New technologies have enabled amazing access to neural processes at multiple resolutions of time and space. However, the data analyses necessary to answer the scientific questions often depend on computational techniques that are unique to the experiment and may have to be modified (or even developed anew) for each specific experiment. These are not techniques that can be learned in a single class, but rather ways of thinking about problems that must be incorporated into each experiment and each analysis. Fundamentally, the data are being collected, but the field is not getting the full value of the collected data; students need additional training in order to successfully extract the complete information present in their experiments. Students need to understand both the complexities and limitations within experimental paradigms and also the complexities and limitations within computational analyses that can be applied to those paradigms. More importantly, if a student is going to develop his or her own analyses, the student needs a deep understanding of how to define and derive the appropriate control analyses. Ensuring the rigor of the experimental design and the subsequent analyses is particularly difficult for these types of data. We propose to build a comprehensive training program for both predoctoral graduate students and early-stage postdocs, to teach them how to integrate computational analyses and techniques to achieve scientific breakthroughs in neuroscience. This training will place these students in a very strong position for furthering their scientific careers. Furthermore, the training program will also help support, maintain, and improve the strong interdisciplinary community in computational, experimental, and clinical neuroscience that already exists within the University of Minnesota.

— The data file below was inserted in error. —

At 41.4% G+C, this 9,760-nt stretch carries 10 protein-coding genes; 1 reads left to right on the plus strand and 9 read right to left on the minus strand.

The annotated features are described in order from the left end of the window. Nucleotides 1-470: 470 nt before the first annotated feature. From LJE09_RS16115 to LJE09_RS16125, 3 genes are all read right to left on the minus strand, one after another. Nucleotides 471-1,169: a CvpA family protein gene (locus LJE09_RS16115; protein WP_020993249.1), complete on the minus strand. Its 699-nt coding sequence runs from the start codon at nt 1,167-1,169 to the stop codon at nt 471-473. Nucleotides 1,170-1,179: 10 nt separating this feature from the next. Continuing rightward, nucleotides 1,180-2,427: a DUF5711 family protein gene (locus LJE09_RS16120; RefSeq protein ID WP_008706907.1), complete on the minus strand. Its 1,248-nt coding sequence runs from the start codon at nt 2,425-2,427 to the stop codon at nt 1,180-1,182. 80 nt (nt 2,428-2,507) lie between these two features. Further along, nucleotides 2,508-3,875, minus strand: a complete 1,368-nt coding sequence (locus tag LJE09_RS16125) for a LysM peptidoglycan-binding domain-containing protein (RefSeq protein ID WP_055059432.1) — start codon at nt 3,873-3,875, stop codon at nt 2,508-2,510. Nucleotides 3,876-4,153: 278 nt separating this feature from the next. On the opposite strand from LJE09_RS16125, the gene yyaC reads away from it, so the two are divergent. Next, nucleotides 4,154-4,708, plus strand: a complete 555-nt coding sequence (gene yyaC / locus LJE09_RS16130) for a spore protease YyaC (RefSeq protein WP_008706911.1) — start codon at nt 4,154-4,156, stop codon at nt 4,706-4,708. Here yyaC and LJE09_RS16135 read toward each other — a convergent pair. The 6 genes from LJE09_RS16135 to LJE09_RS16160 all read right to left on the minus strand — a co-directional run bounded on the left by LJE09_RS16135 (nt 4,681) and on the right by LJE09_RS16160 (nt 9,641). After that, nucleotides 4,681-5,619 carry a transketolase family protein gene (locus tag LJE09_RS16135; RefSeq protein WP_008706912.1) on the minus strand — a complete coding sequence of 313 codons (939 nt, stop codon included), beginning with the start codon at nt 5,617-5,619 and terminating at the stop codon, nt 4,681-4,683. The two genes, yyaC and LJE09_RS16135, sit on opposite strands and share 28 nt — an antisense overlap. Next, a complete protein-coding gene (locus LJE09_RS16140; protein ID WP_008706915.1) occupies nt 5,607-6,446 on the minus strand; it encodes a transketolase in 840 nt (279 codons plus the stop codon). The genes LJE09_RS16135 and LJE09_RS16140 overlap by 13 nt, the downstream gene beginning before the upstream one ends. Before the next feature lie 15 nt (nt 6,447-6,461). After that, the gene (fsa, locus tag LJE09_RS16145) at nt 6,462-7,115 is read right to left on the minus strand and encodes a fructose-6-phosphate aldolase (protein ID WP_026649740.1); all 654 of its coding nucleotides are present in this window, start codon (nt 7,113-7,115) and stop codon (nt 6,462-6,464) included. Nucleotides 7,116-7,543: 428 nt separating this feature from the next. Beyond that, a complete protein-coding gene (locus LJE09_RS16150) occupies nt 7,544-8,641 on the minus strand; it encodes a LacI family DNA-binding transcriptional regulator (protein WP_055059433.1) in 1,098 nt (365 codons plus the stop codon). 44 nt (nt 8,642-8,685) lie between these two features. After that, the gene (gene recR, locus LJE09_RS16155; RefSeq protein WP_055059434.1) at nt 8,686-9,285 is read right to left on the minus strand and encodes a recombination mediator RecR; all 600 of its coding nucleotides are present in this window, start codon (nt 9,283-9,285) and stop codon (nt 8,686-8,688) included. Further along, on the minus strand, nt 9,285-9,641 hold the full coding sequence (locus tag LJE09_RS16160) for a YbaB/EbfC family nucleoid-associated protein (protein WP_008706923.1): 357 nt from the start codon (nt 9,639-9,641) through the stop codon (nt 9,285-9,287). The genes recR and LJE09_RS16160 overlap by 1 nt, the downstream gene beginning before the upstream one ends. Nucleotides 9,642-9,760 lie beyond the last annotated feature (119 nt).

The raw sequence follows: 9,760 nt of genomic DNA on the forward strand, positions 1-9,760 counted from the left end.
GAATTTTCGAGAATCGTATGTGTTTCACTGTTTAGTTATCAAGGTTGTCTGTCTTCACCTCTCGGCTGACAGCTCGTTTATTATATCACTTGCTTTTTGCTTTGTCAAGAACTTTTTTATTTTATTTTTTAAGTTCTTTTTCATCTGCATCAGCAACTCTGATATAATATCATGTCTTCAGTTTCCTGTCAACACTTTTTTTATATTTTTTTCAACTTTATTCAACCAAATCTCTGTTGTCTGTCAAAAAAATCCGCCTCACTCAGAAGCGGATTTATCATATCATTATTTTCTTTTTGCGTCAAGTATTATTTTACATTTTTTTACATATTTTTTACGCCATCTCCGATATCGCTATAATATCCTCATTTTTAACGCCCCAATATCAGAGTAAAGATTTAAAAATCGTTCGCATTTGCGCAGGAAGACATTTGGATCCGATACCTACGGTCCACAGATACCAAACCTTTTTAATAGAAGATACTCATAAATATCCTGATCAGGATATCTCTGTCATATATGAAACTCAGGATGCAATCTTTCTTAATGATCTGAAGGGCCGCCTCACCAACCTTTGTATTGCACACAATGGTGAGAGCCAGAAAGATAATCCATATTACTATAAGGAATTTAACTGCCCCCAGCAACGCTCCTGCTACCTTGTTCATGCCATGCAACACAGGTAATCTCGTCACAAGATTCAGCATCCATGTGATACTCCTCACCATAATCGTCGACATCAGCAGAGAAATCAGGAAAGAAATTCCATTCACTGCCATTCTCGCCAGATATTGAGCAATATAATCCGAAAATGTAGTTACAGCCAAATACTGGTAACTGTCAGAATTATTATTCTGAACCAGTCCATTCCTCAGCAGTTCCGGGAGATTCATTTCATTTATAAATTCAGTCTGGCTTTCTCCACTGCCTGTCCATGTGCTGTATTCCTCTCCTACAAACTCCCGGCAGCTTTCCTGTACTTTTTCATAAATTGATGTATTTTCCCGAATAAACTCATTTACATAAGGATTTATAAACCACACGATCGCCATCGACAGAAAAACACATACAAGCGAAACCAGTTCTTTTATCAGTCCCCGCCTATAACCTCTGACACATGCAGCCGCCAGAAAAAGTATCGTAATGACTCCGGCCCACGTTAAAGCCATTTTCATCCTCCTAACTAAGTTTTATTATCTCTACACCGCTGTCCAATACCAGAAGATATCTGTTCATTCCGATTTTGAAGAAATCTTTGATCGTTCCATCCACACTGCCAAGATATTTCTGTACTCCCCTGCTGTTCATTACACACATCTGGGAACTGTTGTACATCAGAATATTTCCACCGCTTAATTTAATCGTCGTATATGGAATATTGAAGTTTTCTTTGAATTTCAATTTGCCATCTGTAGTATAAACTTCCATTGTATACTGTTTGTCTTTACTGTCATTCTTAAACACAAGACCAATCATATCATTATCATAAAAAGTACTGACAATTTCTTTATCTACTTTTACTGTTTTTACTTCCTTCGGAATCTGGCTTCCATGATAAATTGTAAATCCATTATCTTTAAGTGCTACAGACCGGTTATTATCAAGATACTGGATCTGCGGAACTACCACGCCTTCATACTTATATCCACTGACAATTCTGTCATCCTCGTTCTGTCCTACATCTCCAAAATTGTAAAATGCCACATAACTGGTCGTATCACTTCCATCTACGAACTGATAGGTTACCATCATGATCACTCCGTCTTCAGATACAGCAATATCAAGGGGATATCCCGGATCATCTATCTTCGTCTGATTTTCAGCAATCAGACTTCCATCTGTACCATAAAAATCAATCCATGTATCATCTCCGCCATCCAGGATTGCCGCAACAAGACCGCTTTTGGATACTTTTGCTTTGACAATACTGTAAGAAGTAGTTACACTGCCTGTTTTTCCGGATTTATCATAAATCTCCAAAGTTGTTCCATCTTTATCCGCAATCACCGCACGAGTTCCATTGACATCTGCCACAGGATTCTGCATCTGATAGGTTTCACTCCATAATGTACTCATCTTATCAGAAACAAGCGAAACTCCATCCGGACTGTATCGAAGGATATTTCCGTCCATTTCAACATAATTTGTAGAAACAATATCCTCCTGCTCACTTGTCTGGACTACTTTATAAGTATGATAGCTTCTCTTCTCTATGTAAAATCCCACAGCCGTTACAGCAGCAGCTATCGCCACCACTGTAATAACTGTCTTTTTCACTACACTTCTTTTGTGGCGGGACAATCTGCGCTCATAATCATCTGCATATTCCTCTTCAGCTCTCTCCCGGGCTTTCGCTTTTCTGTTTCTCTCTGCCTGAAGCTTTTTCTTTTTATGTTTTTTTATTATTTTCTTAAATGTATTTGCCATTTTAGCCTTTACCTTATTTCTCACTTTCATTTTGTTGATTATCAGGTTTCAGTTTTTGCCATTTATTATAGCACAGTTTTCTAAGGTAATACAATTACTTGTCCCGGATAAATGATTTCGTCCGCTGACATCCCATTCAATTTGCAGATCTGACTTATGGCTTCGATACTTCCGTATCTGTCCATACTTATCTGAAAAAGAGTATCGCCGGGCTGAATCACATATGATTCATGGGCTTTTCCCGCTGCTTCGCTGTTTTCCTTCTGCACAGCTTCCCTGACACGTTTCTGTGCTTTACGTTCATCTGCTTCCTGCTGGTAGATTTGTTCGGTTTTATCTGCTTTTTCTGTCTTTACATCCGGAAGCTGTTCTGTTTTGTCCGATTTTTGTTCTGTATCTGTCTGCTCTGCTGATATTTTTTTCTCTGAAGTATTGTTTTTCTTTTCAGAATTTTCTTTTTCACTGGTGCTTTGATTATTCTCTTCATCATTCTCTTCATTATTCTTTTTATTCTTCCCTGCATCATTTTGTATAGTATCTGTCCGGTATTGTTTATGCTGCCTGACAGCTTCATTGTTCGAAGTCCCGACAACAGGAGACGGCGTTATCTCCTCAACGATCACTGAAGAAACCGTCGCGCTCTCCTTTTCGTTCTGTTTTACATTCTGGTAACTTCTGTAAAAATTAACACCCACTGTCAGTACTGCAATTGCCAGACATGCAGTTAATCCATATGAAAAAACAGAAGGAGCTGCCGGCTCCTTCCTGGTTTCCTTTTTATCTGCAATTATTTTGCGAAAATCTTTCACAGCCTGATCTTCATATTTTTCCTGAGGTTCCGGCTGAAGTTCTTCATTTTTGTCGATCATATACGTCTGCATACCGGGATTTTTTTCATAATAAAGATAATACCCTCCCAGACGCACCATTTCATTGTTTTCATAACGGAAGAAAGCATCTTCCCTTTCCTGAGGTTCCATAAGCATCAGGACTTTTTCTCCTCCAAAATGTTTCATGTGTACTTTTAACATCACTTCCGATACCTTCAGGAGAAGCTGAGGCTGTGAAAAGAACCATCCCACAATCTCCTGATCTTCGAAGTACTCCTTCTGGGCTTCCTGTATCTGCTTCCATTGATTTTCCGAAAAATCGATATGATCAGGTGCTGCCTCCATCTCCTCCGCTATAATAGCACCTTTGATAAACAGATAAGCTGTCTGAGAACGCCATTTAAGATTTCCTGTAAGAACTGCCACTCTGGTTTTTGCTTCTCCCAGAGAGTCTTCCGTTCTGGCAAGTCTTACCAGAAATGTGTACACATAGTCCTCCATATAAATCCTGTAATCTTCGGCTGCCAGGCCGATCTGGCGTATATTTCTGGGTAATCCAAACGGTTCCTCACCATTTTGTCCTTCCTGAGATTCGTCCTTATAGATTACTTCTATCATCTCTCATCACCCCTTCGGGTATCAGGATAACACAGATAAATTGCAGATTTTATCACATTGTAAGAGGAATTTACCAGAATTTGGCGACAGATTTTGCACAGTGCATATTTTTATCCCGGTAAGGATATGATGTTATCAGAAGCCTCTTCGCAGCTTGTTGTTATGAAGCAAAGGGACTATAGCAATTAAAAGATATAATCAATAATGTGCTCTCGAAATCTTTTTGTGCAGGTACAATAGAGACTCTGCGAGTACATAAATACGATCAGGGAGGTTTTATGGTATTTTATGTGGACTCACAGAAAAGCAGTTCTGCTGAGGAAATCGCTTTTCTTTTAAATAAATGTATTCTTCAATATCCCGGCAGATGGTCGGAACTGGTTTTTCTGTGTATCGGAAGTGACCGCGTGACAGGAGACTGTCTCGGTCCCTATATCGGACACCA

New technologies have enabled amazing access to neural processes at multiple resolutions of time and space; however, these new technologies also require new and complex computational analyses. Fundamentally, the data are being collected, but the field is not getting the full value of the collected data; students need additional training in order to successfully extract the full information present in neuroscience experiments. The proposed program will train predoctoral graduate students and postdocs to use and develop computational methods to contribute to both the fundamental science that provides the basis for our understanding of neuroscience and to the clinical science that translates that fundamental understanding into improvements in human health.